• Irritable or anxious, especially when unable to restrict food intake
  • In females, a lack of menstrual period or never starting menstruation

The Consequences Of Eating Disorders

Receiving a diagnosis of bulimia nervosa or anorexia nervosa is the first step toward recovery from an eating disorder. An individual with an eating disorder might insist they are fine. In this case, a loved one’s first impulse might be to not seek treatment. However, it is essential if the parent or loved one believes the individual might have an eating disorder or if they are exhibiting signs and symptoms of bulimia nervosa to seek treatment or guidance from a medical professional with experience treating eating disorders. The severity of anorexia nervosa and bulimia nervosa side effects makes it important to learn about and, if required, enter treatment as early as possible. Here are some of the consequences of eating disorders:

  • Electrolyte imbalances
  • Heart attacks
  • Heart failure
  • Liver damage
  • Sleep problems
  • Dental problems
  • Gastrointestinal issues
  • Kidney damage
  • Anemia
  • Heart arrhythmia
  • Low blood pressure
  • Type 2 diabetes

The Evaluation

In order to gather more information about eating disorders, eating disorder treatment and recovery it may be beneficial to schedule an evaluation and / or assessment with an eating disorder professional. It is important during this time that you let the physician or specialist know your concerns and that you discuss any eating disorder behaviors or patterns you are seeing in your loved one. An evaluation might consist of the following types of exams or tests:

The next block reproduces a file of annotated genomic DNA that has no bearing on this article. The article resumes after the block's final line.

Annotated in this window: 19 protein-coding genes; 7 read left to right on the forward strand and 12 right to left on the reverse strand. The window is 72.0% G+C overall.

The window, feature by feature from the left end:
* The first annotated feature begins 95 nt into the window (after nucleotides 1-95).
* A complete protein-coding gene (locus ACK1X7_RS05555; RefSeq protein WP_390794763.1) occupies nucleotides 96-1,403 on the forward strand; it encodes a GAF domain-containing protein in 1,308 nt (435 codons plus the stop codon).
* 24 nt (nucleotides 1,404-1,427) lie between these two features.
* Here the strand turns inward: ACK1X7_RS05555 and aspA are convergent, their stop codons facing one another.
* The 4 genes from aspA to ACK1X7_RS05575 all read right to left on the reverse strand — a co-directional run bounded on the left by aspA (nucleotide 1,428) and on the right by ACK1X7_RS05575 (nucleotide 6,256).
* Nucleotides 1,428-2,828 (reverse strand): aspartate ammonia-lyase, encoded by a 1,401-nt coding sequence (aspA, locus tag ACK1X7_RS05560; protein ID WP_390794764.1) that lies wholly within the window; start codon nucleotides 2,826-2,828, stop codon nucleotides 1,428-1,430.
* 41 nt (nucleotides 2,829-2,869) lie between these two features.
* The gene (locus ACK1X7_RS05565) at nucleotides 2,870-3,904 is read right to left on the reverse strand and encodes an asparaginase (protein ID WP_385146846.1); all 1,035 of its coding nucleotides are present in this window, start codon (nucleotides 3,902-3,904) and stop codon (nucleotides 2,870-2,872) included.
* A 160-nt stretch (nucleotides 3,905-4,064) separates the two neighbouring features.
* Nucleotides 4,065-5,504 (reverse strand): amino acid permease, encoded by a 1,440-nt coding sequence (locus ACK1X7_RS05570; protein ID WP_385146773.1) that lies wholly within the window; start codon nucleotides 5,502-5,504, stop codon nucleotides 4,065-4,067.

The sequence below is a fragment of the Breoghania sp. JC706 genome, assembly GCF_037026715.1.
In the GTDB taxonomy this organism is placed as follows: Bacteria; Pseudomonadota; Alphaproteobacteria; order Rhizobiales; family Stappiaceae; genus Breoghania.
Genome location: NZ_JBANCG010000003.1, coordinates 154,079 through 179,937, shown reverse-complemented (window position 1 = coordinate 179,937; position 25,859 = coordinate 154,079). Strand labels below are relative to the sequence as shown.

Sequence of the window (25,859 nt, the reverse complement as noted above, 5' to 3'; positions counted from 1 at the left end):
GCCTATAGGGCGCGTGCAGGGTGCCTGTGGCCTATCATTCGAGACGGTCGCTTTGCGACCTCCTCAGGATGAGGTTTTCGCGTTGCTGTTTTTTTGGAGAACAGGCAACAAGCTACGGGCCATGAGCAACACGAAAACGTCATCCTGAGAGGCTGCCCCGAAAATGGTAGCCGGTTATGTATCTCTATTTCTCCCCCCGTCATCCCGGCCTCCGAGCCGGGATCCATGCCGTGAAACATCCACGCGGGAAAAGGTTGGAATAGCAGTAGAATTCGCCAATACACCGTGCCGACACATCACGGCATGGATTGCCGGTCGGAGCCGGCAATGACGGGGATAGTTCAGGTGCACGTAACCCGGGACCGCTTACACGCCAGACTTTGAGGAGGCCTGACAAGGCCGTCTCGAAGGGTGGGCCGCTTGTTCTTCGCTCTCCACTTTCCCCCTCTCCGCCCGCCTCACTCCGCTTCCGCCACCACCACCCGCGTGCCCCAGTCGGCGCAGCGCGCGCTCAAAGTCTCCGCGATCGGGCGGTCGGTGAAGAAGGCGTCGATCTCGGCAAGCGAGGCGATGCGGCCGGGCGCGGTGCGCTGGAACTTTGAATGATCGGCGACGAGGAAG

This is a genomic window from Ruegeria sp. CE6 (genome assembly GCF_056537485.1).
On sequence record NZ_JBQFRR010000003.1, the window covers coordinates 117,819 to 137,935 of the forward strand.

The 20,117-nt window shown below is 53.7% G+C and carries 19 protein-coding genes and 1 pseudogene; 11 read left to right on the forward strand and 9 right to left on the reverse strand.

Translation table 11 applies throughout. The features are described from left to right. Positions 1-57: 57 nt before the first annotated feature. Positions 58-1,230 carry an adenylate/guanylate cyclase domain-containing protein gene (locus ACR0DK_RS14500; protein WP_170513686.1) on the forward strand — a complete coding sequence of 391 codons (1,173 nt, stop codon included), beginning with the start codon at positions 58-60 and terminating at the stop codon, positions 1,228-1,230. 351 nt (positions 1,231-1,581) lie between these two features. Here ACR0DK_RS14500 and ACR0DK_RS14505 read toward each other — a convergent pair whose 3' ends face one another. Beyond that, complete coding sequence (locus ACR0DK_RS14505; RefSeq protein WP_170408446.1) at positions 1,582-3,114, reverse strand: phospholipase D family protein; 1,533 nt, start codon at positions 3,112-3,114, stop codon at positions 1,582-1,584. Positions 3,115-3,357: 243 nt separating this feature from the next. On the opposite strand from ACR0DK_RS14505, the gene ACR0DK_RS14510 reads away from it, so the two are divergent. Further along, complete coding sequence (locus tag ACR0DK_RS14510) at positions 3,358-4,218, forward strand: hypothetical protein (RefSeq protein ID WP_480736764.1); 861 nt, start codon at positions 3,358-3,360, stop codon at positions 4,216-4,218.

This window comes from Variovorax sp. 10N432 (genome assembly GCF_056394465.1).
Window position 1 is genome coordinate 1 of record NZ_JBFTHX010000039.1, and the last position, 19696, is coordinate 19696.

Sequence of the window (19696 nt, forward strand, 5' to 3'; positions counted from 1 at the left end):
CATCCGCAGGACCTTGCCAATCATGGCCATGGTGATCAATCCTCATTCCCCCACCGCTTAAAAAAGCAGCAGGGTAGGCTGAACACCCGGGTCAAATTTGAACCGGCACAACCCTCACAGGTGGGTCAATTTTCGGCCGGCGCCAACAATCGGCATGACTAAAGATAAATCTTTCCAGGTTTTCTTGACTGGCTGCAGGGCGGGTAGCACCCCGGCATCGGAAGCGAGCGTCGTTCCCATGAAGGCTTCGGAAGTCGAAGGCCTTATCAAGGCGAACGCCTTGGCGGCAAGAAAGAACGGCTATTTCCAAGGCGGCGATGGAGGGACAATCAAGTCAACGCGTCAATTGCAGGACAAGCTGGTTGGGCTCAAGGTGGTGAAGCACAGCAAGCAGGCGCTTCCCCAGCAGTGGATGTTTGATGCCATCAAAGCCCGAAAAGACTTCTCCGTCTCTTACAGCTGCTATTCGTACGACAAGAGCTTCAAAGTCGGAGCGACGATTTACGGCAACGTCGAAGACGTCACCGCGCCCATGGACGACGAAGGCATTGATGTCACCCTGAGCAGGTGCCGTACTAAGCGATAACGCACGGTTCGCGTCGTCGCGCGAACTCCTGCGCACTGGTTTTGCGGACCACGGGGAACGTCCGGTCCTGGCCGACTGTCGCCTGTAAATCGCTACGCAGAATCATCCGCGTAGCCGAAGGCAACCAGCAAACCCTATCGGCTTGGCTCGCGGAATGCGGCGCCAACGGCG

• Patient history:This might include information about your medical, social and psychological history and functioning.
  • Family history:The doctor or professional will likely ask about family history of eating disorders, psychiatric and medical illnesses.
  • Mental health assessment:Mental health problems can co-occur with eating disorders; as such, an evaluation should include an assessment of mental health functioning.
  • Medical exam:A physical exam usually includes weight, height and blood pressure measurements. The physician might also assess hair loss, skin health, pulse rate and other medical markers.
  • Laboratory testing:Some of the common laboratory tests for eating disorders include a complete metabolic profile, complete blood count (CBC), thyroid screening, creatinine levels, an electrocardiogram and other tests, as needed.

After medical screenings are completed, make sure to ask about all of the available treatment options to determine what will work best for you and your family.

Getting Treatment

After an individual has been diagnosed with bulimia nervosa, binge eating disorder or anorexia nervosa, the next step is getting treatment.

Treatment for bulimia nervosa and other eating disorders involves a combination of different types of interventions, such as psychological counseling, group therapies, life skills development training, nutritional counseling, activity or exercise therapy and comprehensive discharge planning and aftercare. If a client is diagnosed with another condition like depression or anxiety, residential or day treatment may also involve treatment for these conditions. Here is a closer look at the types of treatment for eating disorders.